Stop treading water: What civil society can do to get water governance in South Africa back on track
7 March 2012 at 1:10 pm
For National Water Week 2012, the Centre for Environmental Rights celebrates the central role that civil society has to play in water governance and water resource management by publishing a report entitled, “Stop Treading Water: What Civil Society can do to get Water Governance in South Africa Back on Track“.
The effective governance of South Africa’s scarce water resources plays a crucial role in the realisation of the Constitutional rights to a healthy environment and to have access to sufficient water. There is severe stress on water resources and their management, and the State faces extreme capacity and other challenges in meeting its obligations in relation to water governance.
In November 2011, with the support of the Konrad Adenauer Foundation, the Centre hosted a gathering of civil society representatives and key experts in water governance, whose inputs were the primary source of this report.
In this report, we identify some of the most pressing challenges for water governance, and make recommendations on how civil society can become involved in addressing these. Some of these problems include:
- many of the tools for the protection and use of water in the National Water Act, 1998 are overly complex and technical, causing significant delays in implementation;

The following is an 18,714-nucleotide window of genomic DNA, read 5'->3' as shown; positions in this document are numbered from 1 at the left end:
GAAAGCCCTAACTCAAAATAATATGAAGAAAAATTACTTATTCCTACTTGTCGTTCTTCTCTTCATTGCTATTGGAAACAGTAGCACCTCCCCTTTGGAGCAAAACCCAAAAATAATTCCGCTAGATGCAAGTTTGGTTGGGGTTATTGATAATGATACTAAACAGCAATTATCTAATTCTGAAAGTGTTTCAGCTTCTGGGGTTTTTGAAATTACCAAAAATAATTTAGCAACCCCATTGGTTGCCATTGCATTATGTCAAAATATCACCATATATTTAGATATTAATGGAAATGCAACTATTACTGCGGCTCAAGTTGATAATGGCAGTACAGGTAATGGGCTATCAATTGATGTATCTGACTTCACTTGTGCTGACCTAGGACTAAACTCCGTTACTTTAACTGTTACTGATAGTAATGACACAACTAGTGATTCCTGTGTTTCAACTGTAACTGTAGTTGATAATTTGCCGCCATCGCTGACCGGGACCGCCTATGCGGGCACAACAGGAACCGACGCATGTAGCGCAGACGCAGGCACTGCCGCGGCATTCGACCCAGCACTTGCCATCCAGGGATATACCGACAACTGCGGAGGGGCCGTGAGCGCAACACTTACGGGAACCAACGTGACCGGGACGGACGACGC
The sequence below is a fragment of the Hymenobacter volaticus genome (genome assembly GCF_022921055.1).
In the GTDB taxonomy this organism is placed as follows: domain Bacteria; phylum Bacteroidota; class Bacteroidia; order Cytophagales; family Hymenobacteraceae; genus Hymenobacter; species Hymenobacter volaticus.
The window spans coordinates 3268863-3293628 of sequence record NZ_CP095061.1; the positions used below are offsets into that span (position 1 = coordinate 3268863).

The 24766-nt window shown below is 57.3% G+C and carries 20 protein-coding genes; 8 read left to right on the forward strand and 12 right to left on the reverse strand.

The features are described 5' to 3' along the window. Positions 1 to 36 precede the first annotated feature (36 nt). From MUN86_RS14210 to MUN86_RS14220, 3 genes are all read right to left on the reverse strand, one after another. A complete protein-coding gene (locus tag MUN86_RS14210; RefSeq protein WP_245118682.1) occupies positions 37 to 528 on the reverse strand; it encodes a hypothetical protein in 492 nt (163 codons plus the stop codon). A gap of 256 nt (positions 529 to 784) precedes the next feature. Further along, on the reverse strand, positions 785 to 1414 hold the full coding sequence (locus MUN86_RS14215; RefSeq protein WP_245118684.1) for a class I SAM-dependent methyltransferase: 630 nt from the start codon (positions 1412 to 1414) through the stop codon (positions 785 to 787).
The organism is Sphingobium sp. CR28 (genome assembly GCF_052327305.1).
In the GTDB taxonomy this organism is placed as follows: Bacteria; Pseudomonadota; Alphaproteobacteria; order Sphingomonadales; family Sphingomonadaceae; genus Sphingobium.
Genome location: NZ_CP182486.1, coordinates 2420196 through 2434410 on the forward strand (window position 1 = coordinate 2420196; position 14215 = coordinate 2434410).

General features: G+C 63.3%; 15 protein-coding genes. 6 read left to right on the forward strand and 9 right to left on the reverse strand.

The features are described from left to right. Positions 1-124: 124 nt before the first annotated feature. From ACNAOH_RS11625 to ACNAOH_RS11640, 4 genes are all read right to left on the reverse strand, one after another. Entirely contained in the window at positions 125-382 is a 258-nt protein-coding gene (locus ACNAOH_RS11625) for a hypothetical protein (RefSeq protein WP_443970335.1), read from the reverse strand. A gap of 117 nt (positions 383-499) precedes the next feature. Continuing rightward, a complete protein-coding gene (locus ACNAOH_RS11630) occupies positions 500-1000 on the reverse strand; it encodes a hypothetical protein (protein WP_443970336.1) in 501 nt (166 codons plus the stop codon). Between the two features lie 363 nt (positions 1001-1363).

- the slow processing of applications for water use licences (WULs), and water use authorisations that are plagued by procedural and substantive defects;
- the delay in rolling out water management institutions and the democratisation of water resource management (WRM) by the devolution to these institutions of WRM powers;
- the lack of progress in realisation of rights around access to water and sanitation that has reached crisis proportions in many parts of the country, and is usually blamed on implementation failures by local government;
- the lack of political and institutional priority given to compliance, monitoring and enforcement (CME), and the limitations of criminal prosecution to punish and disincentivise non-compliance;
- inadequate access to the Water Tribunal, which infringes the Constitutional right to access to courts;
- the lack of management stability and organisational integrity within the Department of Water Affairs (DWA).
In an attempt to make a positive impact on water governance, this report recommends:
- civil society coordination, empowerment and strategy development around water governance;
- strong civil society participation in reviews and amendment of key strategies and legislation;
- the promotion of institutional stability within the DWA;
- the improvement of cooperative governance affecting WRM by: support to local authorities; and asserting the water mandate in decisions on mining and agriculture;
- improved access to information and oversight of water governance;
- the roll-out, empowerment and resourcing of statutory and non-statutory participatory governance institutions like catchment management agencies, water user associations and catchment management forums;
- implementation of key statutory WRM tools, appropriately simplified and prioritised;
- improvement of the quality of integrated WULs and a review of general authorisations;
- legislative amendments and law reform; and
- strengthening CME through greater resourcing of the Blue Scorpions, and the incorporation of administrative penalties for non-compliance; and
- a rehaul of the composition and rules of the Water Tribunal.
In 2012, with the support of funders, the Centre will continue to expand its work on water governance, working collaboratively with partners and stakeholders to assist civil society with the implementation of the recommendations in this report.
Media queries to Robyn Hugo, staff attorney, Centre for Environmental Rights: [email protected], 021 447 1647 or 082 389 4357.